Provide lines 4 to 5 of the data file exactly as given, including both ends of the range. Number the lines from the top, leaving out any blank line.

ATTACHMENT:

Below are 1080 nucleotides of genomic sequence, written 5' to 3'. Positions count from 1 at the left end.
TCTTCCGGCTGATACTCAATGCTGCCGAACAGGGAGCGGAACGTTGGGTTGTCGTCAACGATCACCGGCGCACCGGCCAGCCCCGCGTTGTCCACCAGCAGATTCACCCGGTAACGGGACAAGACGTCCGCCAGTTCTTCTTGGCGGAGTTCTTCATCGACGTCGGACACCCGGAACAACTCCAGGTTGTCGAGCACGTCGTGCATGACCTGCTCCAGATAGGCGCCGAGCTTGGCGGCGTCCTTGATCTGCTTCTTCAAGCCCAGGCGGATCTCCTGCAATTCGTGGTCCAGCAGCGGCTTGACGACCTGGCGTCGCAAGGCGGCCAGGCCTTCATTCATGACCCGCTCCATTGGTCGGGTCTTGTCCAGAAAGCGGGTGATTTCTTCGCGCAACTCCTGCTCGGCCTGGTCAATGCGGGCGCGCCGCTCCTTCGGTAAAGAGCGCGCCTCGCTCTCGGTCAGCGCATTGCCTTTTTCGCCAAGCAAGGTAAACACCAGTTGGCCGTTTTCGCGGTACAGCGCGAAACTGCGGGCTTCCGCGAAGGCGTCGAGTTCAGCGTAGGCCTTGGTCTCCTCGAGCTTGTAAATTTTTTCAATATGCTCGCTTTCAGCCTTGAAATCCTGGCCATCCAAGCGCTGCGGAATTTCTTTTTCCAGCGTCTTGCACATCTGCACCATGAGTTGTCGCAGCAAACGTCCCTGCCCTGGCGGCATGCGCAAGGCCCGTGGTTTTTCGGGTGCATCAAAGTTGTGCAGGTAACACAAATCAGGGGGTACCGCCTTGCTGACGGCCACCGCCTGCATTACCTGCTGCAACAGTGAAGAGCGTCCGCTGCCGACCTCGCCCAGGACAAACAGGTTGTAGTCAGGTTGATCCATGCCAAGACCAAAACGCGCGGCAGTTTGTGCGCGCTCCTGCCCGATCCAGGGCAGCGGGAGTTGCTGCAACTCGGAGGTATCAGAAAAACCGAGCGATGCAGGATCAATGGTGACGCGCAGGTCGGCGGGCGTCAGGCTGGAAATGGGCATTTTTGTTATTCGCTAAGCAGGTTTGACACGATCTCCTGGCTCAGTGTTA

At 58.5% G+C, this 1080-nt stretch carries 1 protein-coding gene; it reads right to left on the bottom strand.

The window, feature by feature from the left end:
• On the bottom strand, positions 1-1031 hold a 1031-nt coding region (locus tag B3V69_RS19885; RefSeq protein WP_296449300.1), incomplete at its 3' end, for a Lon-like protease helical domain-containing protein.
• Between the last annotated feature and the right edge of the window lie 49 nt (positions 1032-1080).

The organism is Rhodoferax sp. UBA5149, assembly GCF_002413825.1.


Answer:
The window, feature by feature from the left end:
• On the bottom strand, positions 1-1031 hold a 1031-nt coding region (locus tag B3V69_RS19885; RefSeq protein WP_296449300.1), incomplete at its 3' end, for a Lon-like protease helical domain-containing protein.